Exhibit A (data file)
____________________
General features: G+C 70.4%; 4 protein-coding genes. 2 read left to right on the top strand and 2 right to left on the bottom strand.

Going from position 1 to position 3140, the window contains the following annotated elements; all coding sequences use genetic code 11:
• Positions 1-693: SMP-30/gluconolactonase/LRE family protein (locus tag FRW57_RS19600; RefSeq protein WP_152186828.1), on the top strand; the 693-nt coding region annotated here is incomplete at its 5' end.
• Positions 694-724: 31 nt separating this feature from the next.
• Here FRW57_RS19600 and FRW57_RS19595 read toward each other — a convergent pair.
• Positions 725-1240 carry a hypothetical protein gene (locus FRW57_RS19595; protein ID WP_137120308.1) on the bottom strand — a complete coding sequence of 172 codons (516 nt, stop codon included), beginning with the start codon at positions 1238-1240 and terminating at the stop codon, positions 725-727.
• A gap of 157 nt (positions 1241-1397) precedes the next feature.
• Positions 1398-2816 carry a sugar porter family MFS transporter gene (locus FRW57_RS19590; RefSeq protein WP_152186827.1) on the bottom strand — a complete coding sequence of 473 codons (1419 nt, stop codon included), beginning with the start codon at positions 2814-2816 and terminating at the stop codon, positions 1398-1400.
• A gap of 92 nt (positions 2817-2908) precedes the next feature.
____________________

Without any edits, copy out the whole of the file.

General features: G+C 70.4%; 4 protein-coding genes. 2 read left to right on the top strand and 2 right to left on the bottom strand.

Going from position 1 to position 3140, the window contains the following annotated elements; all coding sequences use genetic code 11:
• Positions 1-693: SMP-30/gluconolactonase/LRE family protein (locus tag FRW57_RS19600; RefSeq protein WP_152186828.1), on the top strand; the 693-nt coding region annotated here is incomplete at its 5' end.
• Positions 694-724: 31 nt separating this feature from the next.
• Here FRW57_RS19600 and FRW57_RS19595 read toward each other — a convergent pair.
• Positions 725-1240 carry a hypothetical protein gene (locus FRW57_RS19595; protein ID WP_137120308.1) on the bottom strand — a complete coding sequence of 172 codons (516 nt, stop codon included), beginning with the start codon at positions 1238-1240 and terminating at the stop codon, positions 725-727.
• A gap of 157 nt (positions 1241-1397) precedes the next feature.
• Positions 1398-2816 carry a sugar porter family MFS transporter gene (locus FRW57_RS19590; RefSeq protein WP_152186827.1) on the bottom strand — a complete coding sequence of 473 codons (1419 nt, stop codon included), beginning with the start codon at positions 2814-2816 and terminating at the stop codon, positions 1398-1400.
• A gap of 92 nt (positions 2817-2908) precedes the next feature.